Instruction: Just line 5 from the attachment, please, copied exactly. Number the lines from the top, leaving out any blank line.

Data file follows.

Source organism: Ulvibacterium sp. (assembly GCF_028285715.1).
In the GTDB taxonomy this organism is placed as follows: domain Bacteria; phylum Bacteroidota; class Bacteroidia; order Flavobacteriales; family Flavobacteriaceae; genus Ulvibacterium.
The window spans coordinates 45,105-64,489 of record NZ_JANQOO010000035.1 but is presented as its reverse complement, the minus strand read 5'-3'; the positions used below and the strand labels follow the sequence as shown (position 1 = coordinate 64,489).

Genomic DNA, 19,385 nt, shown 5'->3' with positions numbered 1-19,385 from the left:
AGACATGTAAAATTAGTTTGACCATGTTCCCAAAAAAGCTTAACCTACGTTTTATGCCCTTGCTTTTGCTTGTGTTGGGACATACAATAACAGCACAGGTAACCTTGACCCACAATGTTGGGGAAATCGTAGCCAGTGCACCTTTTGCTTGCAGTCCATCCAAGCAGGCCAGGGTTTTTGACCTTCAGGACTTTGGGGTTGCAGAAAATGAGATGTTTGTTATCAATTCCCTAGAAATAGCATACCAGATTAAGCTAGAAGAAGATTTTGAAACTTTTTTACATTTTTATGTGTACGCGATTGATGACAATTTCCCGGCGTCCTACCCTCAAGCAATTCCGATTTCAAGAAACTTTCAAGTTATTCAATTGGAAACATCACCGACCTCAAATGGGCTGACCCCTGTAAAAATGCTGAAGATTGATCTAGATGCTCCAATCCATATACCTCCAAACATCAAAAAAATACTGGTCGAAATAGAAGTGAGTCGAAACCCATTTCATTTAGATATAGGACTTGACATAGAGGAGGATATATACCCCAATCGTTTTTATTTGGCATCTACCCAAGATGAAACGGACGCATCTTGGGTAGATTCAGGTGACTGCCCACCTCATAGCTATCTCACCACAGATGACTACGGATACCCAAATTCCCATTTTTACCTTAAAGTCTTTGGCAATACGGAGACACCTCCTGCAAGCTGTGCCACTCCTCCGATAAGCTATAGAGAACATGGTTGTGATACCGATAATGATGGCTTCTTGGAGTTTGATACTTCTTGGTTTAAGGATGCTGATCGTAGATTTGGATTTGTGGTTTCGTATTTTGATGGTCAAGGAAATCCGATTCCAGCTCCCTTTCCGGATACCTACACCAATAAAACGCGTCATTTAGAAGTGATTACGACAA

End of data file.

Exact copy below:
AGACATGTAAAATTAGTTTGACCATGTTCCCAAAAAAGCTTAACCTACGTTTTATGCCCTTGCTTTTGCTTGTGTTGGGACATACAATAACAGCACAGGTAACCTTGACCCACAATGTTGGGGAAATCGTAGCCAGTGCACCTTTTGCTTGCAGTCCATCCAAGCAGGCCAGGGTTTTTGACCTTCAGGACTTTGGGGTTGCAGAAAATGAGATGTTTGTTATCAATTCCCTAGAAATAGCATACCAGATTAAGCTAGAAGAAGATTTTGAAACTTTTTTACATTTTTATGTGTACGCGATTGATGACAATTTCCCGGCGTCCTACCCTCAAGCAATTCCGATTTCAAGAAACTTTCAAGTTATTCAATTGGAAACATCACCGACCTCAAATGGGCTGACCCCTGTAAAAATGCTGAAGATTGATCTAGATGCTCCAATCCATATACCTCCAAACATCAAAAAAATACTGGTCGAAATAGAAGTGAGTCGAAACCCATTTCATTTAGATATAGGACTTGACATAGAGGAGGATATATACCCCAATCGTTTTTATTTGGCATCTACCCAAGATGAAACGGACGCATCTTGGGTAGATTCAGGTGACTGCCCACCTCATAGCTATCTCACCACAGATGACTACGGATACCCAAATTCCCATTTTTACCTTAAAGTCTTTGGCAATACGGAGACACCTCCTGCAAGCTGTGCCACTCCTCCGATAAGCTATAGAGAACATGGTTGTGATACCGATAATGATGGCTTCTTGGAGTTTGATACTTCTTGGTTTAAGGATGCTGATCGTAGATTTGGATTTGTGGTTTCGTATTTTGATGGTCAAGGAAATCCGATTCCAGCTCCCTTTCCGGATACCTACACCAATAAAACGCGTCATTTAGAAGTGATTACGACAA